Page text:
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Beginning of end wraps on high note for Draper & Co.

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WARNING: Contains major spoilers about the midseason finale of Mad Men Season 7.

Well, that was an uncharacteristically happy finish.

Mad Men, the highbrow drama known for its eternally gloomy characters, wrapped the first half of its seventh season Sunday night in an episode entitled Waterloo with a gleeful song-and-dance number. More precisely, a now-deceased Bert Cooper -- flanked by beautiful, young secretaries -- delivered his rendition of The Best Things in Life Are Free (recorded by Jack Hylton in 1928) to Don Draper in a hallucination at the end of the episode, titled Waterloo.

Luckily for fans of the series -- who still have to wait another year for the last batch of episodes of the final season -- there are no major cliffhangers or unresolved issues to mull over in the months to come. Nevertheless, here are some of the biggest defining moments of Season 7 (so far):

  • RIP Bert Cooper. Sterling Cooper & Partners' oldest founder died toward the end of the episode (saying one final "bravo" as he watched the moon landing on TV). His sudden passing left the fate of agency -- which was ready to oust Don at the beginning of the hour -- up in the air. That is, until Roger struck a deal with McCann-Erickson, which agreed to buy out the firm, making SC&P a subsidiary and all the partners very rich. More importantly, after six episodes of struggling to get his life back on track, Don has finally re-entered the office hierarchy -- a bittersweet victory for the ad-man antihero, who now has no one to share his success with.
  • RIP Don and Megan's marriage. This relationship has been on the rocks for a long time -- Megan even corralled her actress friend into a threesome to try to renew the "spark" -- but it still may have surprised viewers to see Don and Megan end things so amicably over the phone: Megan, in California, and Don, contemplating a move to the West Coast when he believes he's been fired. "You don't owe me anything," Megan says to Don, who assures her that he will continue taking care of her. Oh, Disneyland and Zou Bisou Bisou... what distant memories.
  • "Family supper at Burger Chef." Of all the characters, Peggy has had one of the most eventful arcs of Season 7: Michael Ginsberg gifted her his severed nipple in a box after confessing his manic love. After much headbutting (and drinking), Don began working under her. She later reconciled with Don in a late-night, whiskey-infused slow dance to Frank Sinatra's My Way in The Strategy. Her biggest moment was in the midseason finale, when she stepped up to the plate and delivered a heartfelt pitch for Burger Chef, (reminiscent of Don's Kodak Carousel spiel of Season 1) and ultimately won the account. She's come a long way since her Relax-a-Cizor days as a secretary.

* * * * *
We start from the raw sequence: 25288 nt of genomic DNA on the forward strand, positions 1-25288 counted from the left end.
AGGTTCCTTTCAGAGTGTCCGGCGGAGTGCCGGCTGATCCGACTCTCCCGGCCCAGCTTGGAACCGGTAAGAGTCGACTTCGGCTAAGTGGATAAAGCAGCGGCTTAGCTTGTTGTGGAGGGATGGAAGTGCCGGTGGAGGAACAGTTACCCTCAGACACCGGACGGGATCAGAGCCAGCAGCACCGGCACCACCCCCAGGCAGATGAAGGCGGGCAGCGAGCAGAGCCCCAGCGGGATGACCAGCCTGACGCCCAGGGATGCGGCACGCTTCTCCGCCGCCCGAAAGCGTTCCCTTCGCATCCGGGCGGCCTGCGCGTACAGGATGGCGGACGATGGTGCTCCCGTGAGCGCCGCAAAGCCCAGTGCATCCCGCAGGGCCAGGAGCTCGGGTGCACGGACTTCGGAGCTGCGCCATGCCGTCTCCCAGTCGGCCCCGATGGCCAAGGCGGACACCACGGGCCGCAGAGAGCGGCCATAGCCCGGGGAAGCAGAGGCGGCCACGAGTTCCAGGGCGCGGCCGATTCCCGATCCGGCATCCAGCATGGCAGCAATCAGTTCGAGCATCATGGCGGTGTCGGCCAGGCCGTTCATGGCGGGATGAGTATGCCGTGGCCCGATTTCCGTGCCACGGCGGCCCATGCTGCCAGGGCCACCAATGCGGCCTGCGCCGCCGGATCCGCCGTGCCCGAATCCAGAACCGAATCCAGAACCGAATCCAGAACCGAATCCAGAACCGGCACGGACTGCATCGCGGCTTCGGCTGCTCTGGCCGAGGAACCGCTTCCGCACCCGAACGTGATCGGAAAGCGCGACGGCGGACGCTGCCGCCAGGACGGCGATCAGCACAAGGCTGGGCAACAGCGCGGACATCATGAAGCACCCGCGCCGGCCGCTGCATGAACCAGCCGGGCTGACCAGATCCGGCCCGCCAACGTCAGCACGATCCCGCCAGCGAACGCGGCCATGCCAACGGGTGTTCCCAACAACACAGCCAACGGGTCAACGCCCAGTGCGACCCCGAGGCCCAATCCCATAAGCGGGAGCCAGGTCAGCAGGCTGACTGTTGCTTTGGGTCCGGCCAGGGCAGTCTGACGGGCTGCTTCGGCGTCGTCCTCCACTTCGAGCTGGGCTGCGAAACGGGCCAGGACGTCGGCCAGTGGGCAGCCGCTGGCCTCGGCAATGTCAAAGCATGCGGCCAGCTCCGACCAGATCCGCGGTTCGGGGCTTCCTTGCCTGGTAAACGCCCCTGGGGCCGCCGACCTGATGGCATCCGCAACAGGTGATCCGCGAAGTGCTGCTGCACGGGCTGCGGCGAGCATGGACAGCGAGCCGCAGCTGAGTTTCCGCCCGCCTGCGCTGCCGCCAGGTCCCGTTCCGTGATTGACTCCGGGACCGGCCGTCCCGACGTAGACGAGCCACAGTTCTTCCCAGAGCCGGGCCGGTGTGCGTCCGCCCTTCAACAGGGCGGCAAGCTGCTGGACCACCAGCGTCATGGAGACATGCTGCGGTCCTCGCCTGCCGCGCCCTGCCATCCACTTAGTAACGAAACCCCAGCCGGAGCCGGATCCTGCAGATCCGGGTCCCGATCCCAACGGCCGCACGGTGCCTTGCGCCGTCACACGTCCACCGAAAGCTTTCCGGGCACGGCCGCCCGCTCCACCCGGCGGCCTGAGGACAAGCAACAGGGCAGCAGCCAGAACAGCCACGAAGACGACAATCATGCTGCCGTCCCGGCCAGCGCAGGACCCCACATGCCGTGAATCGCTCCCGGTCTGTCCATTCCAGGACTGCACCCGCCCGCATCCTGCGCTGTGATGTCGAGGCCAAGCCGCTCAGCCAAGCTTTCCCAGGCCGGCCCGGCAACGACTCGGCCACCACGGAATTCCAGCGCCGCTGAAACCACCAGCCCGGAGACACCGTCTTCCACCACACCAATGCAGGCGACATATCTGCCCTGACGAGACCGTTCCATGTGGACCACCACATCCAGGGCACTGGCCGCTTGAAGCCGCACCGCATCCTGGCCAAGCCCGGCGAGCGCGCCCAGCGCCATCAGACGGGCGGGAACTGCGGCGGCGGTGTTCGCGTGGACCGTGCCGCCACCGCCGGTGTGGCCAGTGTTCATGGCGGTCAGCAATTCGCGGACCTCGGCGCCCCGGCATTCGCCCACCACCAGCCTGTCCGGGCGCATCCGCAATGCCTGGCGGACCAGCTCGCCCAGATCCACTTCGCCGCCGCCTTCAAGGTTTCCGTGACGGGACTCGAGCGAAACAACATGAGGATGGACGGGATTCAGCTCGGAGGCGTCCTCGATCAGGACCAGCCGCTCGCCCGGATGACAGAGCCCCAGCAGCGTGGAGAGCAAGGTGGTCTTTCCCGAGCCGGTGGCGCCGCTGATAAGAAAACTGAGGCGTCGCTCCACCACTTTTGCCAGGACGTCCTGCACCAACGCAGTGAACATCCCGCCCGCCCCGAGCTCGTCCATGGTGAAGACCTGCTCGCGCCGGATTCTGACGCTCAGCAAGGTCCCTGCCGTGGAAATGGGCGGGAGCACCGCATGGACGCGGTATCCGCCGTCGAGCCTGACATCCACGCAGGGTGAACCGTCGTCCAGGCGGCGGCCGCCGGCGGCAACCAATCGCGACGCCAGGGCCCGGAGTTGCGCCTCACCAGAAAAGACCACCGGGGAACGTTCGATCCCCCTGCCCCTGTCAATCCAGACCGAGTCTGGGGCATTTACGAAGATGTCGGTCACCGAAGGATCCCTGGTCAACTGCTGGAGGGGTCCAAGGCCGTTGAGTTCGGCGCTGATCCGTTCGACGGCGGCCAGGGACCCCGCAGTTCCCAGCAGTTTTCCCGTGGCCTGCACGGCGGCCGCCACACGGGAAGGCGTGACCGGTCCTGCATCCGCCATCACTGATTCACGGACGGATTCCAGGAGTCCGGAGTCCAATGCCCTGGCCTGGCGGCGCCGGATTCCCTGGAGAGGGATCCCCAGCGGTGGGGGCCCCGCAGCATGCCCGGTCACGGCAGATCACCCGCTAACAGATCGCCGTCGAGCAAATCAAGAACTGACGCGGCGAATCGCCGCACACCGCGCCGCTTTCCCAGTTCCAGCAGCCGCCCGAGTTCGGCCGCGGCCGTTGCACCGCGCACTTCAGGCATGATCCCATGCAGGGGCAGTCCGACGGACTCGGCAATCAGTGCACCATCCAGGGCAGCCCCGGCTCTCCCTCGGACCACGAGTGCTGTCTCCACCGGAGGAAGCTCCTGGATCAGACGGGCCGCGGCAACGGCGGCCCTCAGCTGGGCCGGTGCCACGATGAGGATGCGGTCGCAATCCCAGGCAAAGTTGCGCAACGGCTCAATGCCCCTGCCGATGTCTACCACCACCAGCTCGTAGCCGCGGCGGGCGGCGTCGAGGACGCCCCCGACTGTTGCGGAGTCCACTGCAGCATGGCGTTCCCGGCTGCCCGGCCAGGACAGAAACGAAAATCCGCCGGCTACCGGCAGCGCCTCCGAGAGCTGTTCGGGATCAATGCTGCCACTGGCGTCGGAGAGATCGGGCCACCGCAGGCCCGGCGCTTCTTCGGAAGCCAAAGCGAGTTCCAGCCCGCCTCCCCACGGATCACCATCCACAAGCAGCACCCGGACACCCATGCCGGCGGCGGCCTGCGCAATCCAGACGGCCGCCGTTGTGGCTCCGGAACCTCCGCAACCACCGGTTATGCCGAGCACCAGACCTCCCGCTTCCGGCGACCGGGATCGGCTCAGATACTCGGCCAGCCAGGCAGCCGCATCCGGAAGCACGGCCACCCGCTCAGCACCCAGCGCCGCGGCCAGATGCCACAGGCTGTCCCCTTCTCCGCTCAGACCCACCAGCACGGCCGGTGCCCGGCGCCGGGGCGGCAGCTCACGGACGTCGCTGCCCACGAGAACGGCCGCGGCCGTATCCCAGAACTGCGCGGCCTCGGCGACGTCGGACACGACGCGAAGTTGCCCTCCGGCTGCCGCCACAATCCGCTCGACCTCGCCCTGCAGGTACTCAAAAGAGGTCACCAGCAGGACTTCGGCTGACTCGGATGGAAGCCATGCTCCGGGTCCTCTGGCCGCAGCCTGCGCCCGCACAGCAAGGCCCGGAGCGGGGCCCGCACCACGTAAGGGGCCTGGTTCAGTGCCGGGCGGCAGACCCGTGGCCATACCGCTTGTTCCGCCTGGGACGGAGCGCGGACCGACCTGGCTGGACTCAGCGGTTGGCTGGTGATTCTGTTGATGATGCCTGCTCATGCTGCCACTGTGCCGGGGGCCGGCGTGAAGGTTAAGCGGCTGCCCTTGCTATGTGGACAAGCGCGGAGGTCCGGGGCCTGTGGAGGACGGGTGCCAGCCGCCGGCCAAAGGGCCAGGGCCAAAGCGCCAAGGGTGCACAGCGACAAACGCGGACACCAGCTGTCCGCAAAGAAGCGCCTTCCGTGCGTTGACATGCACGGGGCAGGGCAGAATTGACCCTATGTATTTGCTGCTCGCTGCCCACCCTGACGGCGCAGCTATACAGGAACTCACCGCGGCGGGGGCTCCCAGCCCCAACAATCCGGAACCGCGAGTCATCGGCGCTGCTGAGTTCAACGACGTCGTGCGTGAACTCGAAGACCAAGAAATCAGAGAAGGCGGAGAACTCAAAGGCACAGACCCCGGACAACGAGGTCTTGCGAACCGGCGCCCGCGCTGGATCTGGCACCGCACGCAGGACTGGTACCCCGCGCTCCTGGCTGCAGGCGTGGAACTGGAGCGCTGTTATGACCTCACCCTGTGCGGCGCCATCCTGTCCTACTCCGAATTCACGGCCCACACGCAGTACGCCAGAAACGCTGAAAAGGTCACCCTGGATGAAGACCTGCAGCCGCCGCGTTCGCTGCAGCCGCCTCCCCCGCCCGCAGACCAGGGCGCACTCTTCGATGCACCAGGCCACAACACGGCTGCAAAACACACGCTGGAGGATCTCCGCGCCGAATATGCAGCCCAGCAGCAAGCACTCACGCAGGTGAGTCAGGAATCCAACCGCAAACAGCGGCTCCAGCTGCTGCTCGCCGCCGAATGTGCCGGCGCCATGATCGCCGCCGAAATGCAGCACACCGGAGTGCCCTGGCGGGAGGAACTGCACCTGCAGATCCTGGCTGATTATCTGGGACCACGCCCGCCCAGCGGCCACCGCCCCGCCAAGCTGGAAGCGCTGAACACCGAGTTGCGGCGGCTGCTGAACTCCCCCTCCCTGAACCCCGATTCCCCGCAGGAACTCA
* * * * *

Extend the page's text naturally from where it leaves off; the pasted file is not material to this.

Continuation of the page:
• Betty Draper 2.0. Early in the season, sulky teenage Sally ditches her boarding-school buds in search of her dad at SC&P, later confronting Don about how much pain his affair with Sylvia caused her. Don, in turn, confesses the true reason he's not at the office (his forced vacation), and the dust begins to settle between the strained father-daughter pair, culminating in Sally's dry admission of, "Happy Valentine's Day. I love you." In Waterloo, Sally catches the eye of not one, but two boys, and masters the art of lighting her cigarettes -- becoming more and more like her manipulative mother Betty each time she's onscreen.
  • West Coast Pete has a sunnier outlook. Viewers' feelings for Pete Campbell have run the gamut from loathing to sympathetic over the years, but in Season 7, it's been pretty difficult not to like the guy. Since moving to California to head the new SC&P office with Ted Chaough, he's gotten a new girlfriend, a more laid-back wardrobe, and an appetite for pastrami sandwiches (with coleslaw on the sandwich). But as Pete's trip back to New York proves -- when his toddler-age daughter, Tammy, doesn't even recognize him, and soon-to-be-ex-wife Trudy assures they're getting a divorce -- no one in the Mad Men universe can stay happy for long.
  •  Bob is back. Just when fans had given up hope that he'd be returning, the ever-elusive Bob Benson returned in the midseason's penultimate episode, The Strategy, with news that SC&P is losing the Chevy/XP account -- and a job offer from Buick. So how does he decide to celebrate? By spending the day with Joan Holloway and clan, later proposing to Joan... and getting flat-out denied. "You shouldn't be with a woman," Joan says, reaffirming Bob's sexuality, and adding that she would rather die hoping for real love than live financially stable in a sham marriage with Bob.
  • "I'm not stupid. I speak Italian." Speaking of strong ladies, Joan's not the only woman sticking up for herself: Betty Francis (field-trip picnics and Sally's nose aside) has really come into her own as a character in Season 7, refusing to be silenced by her politician husband, Henry, at a dinner party and asserting that she's tired of having her opinions dismissed. Perhaps the ex-Mrs. Draper will embrace the feminist movement if the story moves into the early '70s?

Republished from the Winnipeg Free Press print edition May 27, 2014 D2

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